New NRDC fact sheet shows how moving beyond corn ethanol means more investment and more jobs in more states

A few months back, I blogged about USDA’s release of a roadmap illustrating the agency’s plans to help make ethanol a national industry. It’s certainly a positive sign that USDA is committed to investing in infrastructure and technology that would move us beyond corn ethanol and toward meeting the goals of the Renewable Fuels Standard, which mandates the use of 36 billion gallons of ethanol and other biofuels (including new and cleaner biofuels, such as those made from dedicated “energy crops” like willow and switchgrass) by 2022. However, this transition cannot happen unless we seriously reform our ethanol policies and stop pumping billions per year in taxpayer dollars into subsidies for the corn ethanol industry through the Volumetric Ethanol Excise Tax Credit (VEETC).

Last week, NRDC released a new fact sheet on the VEETC, highlighting how our government’s biggest incentive program for biofuels has almost exclusively supported the production of corn ethanol which, when all direct and indirect costs are added, creates more global warming pollution than the oil it is supposed to replace, and has failed to incentivize the development of cleaner and more cutting edge biofuels like cellulosic ethanol. As a result, the VEETC has not only concentrated the ethanol industry in just a handful of states, but siphoned scarce resources away from more competitive biofuel technologies that create far less pollution and would allow more than double the number of U.S. states to meaningfully participate in ethanol production.  

Many states have substantial biomass resources that could be sustainably harvested for conversion into biofuels produced from cellulosic biomass, such as the leaves, stems and stalks of plants, while protecting or even improving soil, water, and wildlife habitats. Unfortunately, in terms of state participation, the ethanol industry today looks like a far cry from the national industry USDA envisions. The map below shows the distribution of VEETC value across states by production in 2009. As the map makes clear, corn ethanol tax credit benefits today are highly concentrated, with only those 11 states highlighted in yellow seeing more than $100 million in VEETC benefits.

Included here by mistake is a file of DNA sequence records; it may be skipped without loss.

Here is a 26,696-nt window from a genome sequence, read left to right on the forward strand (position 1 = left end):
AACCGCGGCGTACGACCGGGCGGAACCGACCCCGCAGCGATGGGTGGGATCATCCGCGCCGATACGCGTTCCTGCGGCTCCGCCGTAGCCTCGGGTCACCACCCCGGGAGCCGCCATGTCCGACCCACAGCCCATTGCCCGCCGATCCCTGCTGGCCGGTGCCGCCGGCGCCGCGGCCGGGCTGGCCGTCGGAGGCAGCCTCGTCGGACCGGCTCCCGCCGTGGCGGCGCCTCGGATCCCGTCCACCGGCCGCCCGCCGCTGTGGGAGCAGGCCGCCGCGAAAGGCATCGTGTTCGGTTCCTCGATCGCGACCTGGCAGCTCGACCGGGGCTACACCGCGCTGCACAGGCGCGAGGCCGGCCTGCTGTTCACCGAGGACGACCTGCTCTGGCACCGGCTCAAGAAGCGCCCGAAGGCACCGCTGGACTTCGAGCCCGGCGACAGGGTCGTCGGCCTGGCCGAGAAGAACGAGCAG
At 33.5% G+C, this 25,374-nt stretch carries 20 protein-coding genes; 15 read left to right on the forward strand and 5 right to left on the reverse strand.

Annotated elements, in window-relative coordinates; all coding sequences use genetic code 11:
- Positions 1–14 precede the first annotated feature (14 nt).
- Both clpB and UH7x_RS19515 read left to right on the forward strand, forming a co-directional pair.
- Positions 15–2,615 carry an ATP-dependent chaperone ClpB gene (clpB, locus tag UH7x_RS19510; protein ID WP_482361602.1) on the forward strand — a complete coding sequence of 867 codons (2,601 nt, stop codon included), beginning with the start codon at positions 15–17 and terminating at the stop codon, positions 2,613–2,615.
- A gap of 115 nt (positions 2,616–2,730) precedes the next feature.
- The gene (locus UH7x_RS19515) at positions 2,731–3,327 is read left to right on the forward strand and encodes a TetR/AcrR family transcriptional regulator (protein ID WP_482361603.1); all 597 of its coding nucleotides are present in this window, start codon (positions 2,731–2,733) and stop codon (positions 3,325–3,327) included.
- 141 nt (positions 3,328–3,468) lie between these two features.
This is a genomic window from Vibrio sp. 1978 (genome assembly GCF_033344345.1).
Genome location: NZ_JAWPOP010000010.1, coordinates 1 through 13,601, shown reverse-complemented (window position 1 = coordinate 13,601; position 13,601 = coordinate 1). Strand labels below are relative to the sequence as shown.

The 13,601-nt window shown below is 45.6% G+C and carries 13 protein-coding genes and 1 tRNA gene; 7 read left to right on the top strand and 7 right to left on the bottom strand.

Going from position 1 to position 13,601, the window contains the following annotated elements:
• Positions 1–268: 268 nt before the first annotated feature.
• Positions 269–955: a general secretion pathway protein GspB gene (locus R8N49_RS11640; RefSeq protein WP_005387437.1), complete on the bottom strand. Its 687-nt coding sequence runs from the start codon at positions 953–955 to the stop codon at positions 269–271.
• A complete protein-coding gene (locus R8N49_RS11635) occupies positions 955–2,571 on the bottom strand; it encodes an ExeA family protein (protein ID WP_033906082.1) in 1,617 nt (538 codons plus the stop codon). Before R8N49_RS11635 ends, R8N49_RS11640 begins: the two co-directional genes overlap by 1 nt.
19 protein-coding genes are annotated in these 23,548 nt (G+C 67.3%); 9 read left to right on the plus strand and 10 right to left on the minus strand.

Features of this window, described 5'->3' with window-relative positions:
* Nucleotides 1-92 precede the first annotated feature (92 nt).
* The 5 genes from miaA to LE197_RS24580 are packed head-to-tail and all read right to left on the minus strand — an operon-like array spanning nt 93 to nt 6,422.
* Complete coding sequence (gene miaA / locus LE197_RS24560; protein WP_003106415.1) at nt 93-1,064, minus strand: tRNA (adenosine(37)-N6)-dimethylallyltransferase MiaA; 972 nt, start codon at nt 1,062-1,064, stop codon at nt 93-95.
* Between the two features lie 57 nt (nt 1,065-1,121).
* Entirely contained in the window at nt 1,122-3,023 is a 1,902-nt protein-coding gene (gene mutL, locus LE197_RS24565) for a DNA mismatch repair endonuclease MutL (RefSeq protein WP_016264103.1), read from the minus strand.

Figure 1: 2009 State Distribution of VEETC Value by Production


However, if today’s VEETC was redirected to support cellulosic biofuels, it would more than double the number of states participating in the biofuels market in a meaningful way. If the $5 billion in VEETC subsidies we gave to corn ethanol in 2009 was instead redirected in support of cellulosic ethanol, 23 states would see more than $100 million in annual benefits.

Figure 2: State Distribution of Cellulosic VEETC Value

This is what a national ethanol industry looks like and this is what our biofuels policies should be supporting. We cannot afford to continue spending billions in taxpayer dollars propping up an old, polluting technology instead of the new, cleaner and more competitive biofuels we need. Congress must let the VEETC expire at year-end and replace it with a smarter, cheaper, and greener biofuels tax credit that rewards real environmental performance, saves taxpayers money and helps speed the transition to the kinds of biofuels that can make a real contribution to our energy security, and thus do more to generate both reinvestment and new investment across the U.S.